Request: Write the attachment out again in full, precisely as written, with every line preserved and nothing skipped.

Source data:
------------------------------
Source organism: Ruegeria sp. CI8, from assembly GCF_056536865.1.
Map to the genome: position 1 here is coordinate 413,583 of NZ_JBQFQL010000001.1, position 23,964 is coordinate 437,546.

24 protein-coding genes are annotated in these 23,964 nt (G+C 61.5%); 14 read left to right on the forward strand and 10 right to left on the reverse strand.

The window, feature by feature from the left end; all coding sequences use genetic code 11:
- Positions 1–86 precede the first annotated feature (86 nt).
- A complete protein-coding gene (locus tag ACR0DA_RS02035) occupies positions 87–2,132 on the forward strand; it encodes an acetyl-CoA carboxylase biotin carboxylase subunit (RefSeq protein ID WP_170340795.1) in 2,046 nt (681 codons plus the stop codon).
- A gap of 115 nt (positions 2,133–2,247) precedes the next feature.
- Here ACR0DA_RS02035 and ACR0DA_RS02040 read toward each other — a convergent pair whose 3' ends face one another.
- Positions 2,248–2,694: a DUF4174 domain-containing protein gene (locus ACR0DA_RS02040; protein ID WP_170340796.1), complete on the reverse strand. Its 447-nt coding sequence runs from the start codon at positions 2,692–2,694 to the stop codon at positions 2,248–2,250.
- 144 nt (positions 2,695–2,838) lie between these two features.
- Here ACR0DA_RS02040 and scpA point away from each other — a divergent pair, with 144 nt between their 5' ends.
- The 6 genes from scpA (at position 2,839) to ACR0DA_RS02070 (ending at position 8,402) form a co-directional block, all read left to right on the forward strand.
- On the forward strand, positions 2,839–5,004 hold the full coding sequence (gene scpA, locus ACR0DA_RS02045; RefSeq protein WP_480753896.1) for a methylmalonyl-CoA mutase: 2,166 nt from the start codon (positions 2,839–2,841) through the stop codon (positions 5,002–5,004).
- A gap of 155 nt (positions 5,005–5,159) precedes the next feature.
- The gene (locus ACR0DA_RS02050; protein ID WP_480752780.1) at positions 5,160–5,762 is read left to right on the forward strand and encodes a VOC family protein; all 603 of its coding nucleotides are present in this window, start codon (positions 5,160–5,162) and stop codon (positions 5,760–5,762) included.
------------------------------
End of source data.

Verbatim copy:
Source organism: Ruegeria sp. CI8, from assembly GCF_056536865.1.
Map to the genome: position 1 here is coordinate 413,583 of NZ_JBQFQL010000001.1, position 23,964 is coordinate 437,546.

24 protein-coding genes are annotated in these 23,964 nt (G+C 61.5%); 14 read left to right on the forward strand and 10 right to left on the reverse strand.

The window, feature by feature from the left end; all coding sequences use genetic code 11:
- Positions 1–86 precede the first annotated feature (86 nt).
- A complete protein-coding gene (locus tag ACR0DA_RS02035) occupies positions 87–2,132 on the forward strand; it encodes an acetyl-CoA carboxylase biotin carboxylase subunit (RefSeq protein ID WP_170340795.1) in 2,046 nt (681 codons plus the stop codon).
- A gap of 115 nt (positions 2,133–2,247) precedes the next feature.
- Here ACR0DA_RS02035 and ACR0DA_RS02040 read toward each other — a convergent pair whose 3' ends face one another.
- Positions 2,248–2,694: a DUF4174 domain-containing protein gene (locus ACR0DA_RS02040; protein ID WP_170340796.1), complete on the reverse strand. Its 447-nt coding sequence runs from the start codon at positions 2,692–2,694 to the stop codon at positions 2,248–2,250.
- 144 nt (positions 2,695–2,838) lie between these two features.
- Here ACR0DA_RS02040 and scpA point away from each other — a divergent pair, with 144 nt between their 5' ends.
- The 6 genes from scpA (at position 2,839) to ACR0DA_RS02070 (ending at position 8,402) form a co-directional block, all read left to right on the forward strand.
- On the forward strand, positions 2,839–5,004 hold the full coding sequence (gene scpA, locus ACR0DA_RS02045; RefSeq protein WP_480753896.1) for a methylmalonyl-CoA mutase: 2,166 nt from the start codon (positions 2,839–2,841) through the stop codon (positions 5,002–5,004).
- A gap of 155 nt (positions 5,005–5,159) precedes the next feature.
- The gene (locus ACR0DA_RS02050; protein ID WP_480752780.1) at positions 5,160–5,762 is read left to right on the forward strand and encodes a VOC family protein; all 603 of its coding nucleotides are present in this window, start codon (positions 5,160–5,162) and stop codon (positions 5,760–5,762) included.